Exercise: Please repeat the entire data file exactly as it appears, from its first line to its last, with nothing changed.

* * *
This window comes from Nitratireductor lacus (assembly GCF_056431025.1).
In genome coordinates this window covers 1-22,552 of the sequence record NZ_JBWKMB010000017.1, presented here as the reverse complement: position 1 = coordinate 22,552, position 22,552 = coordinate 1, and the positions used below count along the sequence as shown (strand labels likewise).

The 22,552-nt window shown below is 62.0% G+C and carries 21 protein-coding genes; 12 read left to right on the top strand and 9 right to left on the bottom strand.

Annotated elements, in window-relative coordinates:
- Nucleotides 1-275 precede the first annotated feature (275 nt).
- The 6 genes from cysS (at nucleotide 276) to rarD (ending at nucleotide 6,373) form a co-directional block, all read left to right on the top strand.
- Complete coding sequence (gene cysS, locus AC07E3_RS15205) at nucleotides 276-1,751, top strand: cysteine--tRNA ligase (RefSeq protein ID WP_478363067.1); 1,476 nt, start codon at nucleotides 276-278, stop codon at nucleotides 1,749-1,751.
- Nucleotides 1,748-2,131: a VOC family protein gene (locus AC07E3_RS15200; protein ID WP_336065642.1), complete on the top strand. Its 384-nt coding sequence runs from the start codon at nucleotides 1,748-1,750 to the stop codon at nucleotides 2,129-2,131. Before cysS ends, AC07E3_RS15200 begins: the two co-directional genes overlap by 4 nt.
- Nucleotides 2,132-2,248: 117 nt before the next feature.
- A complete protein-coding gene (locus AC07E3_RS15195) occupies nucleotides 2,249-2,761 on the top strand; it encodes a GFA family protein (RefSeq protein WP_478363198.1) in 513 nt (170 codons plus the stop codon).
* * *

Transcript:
This window comes from Nitratireductor lacus (assembly GCF_056431025.1).
In genome coordinates this window covers 1-22,552 of the sequence record NZ_JBWKMB010000017.1, presented here as the reverse complement: position 1 = coordinate 22,552, position 22,552 = coordinate 1, and the positions used below count along the sequence as shown (strand labels likewise).

The 22,552-nt window shown below is 62.0% G+C and carries 21 protein-coding genes; 12 read left to right on the top strand and 9 right to left on the bottom strand.

Annotated elements, in window-relative coordinates:
- Nucleotides 1-275 precede the first annotated feature (275 nt).
- The 6 genes from cysS (at nucleotide 276) to rarD (ending at nucleotide 6,373) form a co-directional block, all read left to right on the top strand.
- Complete coding sequence (gene cysS, locus AC07E3_RS15205) at nucleotides 276-1,751, top strand: cysteine--tRNA ligase (RefSeq protein ID WP_478363067.1); 1,476 nt, start codon at nucleotides 276-278, stop codon at nucleotides 1,749-1,751.
- Nucleotides 1,748-2,131: a VOC family protein gene (locus AC07E3_RS15200; protein ID WP_336065642.1), complete on the top strand. Its 384-nt coding sequence runs from the start codon at nucleotides 1,748-1,750 to the stop codon at nucleotides 2,129-2,131. Before cysS ends, AC07E3_RS15200 begins: the two co-directional genes overlap by 4 nt.
- Nucleotides 2,132-2,248: 117 nt before the next feature.
- A complete protein-coding gene (locus AC07E3_RS15195) occupies nucleotides 2,249-2,761 on the top strand; it encodes a GFA family protein (RefSeq protein WP_478363198.1) in 513 nt (170 codons plus the stop codon).